Saturday, December 22, 2012

Christmas Means Many Things

Note to Readers: I have been requested by several friends and readers to resume posting on my blog in Open Salon. However, I find it virtually impossible to access that web site these days. In addition, what I have time to write these days are sermons. And so, I am posting here my Christmas message to the members of the Baltic Parish here in Ohio, where I am now serving as Interim Pastor. As I approach my 74th birthday anniversary on the 28th of this month I have much to be thankful for: including sufficient relief from the pains of my erythromelalgia to be able to continue serving God in in the ministry. My wife, Sue, and I wish you the most blessed Christmas and pray that you be blessed abundantly in the coming year.

What is the total meaning of Christmas?  That is a question that can cause real conflict in us if we just think about it.  That is because there is the meaning of Christmas most of us grew up seeing portrayed in the society around us; and there is the meaning that the stories of the birth of Jesus in the Bible portray; and, finally, there is the total meaning of Christmas that we, as Christians, know, but really don’t want to think about very much. And, ironically, we especially don’t want to think about that third meaning at Christmas time!  And so, both emotionally and intellectually, those three views of Christmas tug at us in strikingly different ways.

One part of me, a very sentimental and romantic part, a part supported by movie myths like “It’s a Wonderful Life,” and “Miracle on 34th Street,” and Hallmark ads on television, wants to approach a mystical manger and linger in adoration over a magical baby who will take all the pain away from the real world – if only long enough to allow Santa Claus and Toys R Us to fill the area around the Christmas tree with answers to every want we ever could be convinced we had – even if we knew not what we wanted.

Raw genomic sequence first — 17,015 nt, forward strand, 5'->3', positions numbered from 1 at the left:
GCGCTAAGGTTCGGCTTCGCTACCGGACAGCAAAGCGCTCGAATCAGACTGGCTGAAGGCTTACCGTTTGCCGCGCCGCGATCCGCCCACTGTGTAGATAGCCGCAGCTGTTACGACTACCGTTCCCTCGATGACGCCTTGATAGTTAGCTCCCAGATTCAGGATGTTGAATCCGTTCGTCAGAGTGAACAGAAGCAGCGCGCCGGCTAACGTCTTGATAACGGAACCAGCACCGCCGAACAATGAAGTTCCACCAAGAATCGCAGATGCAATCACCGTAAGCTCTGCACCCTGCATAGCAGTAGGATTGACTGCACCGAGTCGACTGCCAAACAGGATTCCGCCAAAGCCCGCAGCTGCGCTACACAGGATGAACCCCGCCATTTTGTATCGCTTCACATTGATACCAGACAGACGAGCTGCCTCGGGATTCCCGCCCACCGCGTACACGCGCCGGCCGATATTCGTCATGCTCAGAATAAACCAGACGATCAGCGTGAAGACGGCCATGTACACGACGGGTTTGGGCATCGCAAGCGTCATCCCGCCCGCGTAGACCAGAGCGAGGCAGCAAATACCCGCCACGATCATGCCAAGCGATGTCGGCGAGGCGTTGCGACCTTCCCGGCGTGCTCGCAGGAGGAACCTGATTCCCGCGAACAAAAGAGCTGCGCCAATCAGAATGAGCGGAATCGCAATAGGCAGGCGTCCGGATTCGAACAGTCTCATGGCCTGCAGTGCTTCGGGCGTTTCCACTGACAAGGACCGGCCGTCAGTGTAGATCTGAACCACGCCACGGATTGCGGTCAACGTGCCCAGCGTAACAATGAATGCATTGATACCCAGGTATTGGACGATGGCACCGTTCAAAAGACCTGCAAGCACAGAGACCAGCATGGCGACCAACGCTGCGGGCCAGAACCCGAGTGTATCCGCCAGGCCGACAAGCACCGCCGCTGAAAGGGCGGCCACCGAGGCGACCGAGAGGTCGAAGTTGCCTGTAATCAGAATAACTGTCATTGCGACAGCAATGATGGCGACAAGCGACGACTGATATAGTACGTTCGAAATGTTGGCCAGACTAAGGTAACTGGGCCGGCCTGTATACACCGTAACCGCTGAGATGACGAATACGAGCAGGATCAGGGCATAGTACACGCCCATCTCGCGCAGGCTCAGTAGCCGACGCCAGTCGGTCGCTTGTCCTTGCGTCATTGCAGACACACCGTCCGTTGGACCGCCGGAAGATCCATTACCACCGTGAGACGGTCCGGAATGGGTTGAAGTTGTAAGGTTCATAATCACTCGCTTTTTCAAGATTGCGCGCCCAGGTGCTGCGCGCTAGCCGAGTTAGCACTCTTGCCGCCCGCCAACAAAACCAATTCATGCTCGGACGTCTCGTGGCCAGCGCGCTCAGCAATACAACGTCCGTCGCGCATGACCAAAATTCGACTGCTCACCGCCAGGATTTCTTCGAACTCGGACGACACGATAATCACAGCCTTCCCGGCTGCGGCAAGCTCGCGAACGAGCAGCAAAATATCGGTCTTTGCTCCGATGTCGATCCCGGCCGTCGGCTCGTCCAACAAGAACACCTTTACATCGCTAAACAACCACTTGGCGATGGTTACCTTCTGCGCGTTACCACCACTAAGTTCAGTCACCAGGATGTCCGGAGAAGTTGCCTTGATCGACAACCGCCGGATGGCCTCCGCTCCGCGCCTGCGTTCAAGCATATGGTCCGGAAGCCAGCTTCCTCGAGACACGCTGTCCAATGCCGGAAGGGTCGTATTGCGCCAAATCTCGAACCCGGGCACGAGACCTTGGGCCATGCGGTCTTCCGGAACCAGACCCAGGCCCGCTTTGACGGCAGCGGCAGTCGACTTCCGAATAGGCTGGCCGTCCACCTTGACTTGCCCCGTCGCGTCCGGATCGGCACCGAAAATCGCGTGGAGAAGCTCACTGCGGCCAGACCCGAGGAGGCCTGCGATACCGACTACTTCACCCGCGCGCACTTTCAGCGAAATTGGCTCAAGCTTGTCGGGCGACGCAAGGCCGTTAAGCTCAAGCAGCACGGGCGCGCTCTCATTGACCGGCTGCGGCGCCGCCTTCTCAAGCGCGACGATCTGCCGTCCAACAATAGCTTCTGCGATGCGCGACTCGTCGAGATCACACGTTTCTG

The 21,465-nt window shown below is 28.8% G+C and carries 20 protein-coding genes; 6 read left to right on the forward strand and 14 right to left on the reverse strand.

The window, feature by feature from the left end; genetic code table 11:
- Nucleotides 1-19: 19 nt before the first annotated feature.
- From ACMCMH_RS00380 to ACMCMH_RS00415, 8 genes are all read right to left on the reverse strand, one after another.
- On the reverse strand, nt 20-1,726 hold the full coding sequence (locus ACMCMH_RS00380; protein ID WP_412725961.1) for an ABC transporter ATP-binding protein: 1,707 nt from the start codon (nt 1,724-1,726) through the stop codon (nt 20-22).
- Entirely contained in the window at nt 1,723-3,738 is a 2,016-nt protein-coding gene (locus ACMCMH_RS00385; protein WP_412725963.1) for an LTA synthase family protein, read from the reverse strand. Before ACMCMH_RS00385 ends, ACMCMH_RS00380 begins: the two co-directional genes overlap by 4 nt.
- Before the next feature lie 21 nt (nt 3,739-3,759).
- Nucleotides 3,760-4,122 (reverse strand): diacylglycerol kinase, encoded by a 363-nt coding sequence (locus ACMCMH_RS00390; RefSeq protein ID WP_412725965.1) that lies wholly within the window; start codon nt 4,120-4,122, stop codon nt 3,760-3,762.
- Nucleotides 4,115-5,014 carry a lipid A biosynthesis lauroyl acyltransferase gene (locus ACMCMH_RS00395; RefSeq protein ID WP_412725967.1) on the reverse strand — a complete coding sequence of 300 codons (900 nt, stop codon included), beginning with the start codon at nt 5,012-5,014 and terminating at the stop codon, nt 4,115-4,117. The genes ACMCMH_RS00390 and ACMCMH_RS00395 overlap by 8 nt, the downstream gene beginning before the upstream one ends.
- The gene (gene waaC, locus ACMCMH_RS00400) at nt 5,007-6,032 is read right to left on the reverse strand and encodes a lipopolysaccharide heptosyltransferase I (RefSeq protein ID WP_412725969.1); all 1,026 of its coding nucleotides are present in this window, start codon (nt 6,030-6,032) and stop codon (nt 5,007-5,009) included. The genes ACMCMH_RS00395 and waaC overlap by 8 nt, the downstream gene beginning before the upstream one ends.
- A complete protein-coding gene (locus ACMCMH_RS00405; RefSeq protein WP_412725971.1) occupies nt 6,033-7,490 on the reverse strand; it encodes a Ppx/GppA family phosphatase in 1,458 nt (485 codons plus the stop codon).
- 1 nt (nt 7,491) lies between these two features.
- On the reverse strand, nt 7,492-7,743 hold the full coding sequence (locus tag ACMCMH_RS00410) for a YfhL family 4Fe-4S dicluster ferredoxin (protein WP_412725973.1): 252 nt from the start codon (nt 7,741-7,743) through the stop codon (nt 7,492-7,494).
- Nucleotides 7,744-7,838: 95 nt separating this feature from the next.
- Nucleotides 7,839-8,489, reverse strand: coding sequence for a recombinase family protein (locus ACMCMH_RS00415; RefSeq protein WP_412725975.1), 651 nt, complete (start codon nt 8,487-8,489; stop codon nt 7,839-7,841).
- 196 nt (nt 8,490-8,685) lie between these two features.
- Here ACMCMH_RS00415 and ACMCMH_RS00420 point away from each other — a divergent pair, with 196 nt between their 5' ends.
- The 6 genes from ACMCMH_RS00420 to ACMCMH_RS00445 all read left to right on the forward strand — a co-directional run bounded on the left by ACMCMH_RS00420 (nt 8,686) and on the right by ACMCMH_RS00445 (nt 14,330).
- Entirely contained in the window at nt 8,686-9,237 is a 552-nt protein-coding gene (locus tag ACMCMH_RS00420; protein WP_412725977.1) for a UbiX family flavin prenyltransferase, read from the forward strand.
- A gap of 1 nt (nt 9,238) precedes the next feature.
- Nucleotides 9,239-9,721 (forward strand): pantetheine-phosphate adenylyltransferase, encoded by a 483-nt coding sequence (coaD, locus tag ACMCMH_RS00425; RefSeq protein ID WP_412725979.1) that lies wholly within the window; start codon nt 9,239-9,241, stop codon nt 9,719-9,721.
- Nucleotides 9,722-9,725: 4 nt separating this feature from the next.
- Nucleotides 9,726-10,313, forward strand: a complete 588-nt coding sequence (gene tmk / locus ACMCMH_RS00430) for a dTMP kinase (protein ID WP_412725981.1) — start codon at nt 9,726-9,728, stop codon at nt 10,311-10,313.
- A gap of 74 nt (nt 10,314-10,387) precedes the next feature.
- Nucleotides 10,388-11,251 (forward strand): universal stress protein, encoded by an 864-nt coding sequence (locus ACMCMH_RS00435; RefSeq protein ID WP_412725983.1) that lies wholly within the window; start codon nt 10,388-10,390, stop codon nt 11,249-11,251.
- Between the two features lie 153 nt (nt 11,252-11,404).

Many of you might not notice, but, at heart, most of us are hopeless romantics, and so we actually really like the romantic, “It’s a Wonderful Life”  idea of Christmas; because we grew up with it and it surrounds us every waking minute from well before Thanksgiving until Christmas Eve.  It is the Christmas that America loves.

And while it is deeply seated in the romantic myth of Christmas, it is also the one that feeds the economy so effectively that, even now, the Business Section of every newspaper in America has daily articles of projected doom or salvation for the entire country – all dependent on the sales figures in this crucial season.

Since we were born it has been ever so.  And so, through good economies and bad we have always liked it. Why shouldn’t we like it?  Happy people, pure white snow, merry times and mistletoe, and all the other trappings of a bright, joyous time. Part of us really loves that vision and desperately wishes it were always true. After all, it has been THE image of Christmas since most of us were born.  It is familiar.  It is very comfortable.

But there is another Christmas that is not quite so comfortable; not so commercial; not quite so myth-filled; not so sentimental or romantic.  That Christmas, the Christian Christmas that focuses on a babe in a manger is also joyful and, in many ways, mystical.  But, still, the Bible is clear that this is no magical baby.  There is no mythical manger.  This Christmas is real; even as in the background of the manger loom shepherds, wise men and angels.

But, we know that while that scene played out for a few hours, very few people even knew it happened. Even the wise men went home without telling Herod or anyone else what they saw. And Joseph and Mary and the baby soon left Bethlehem and fled into Egypt. And Herod, furious that the wise men did not tell him where the baby was to be found, ended up slaughtering all the little children in and around Bethlehem in hope of killing this tiny baby that one day might seek to take away his crown.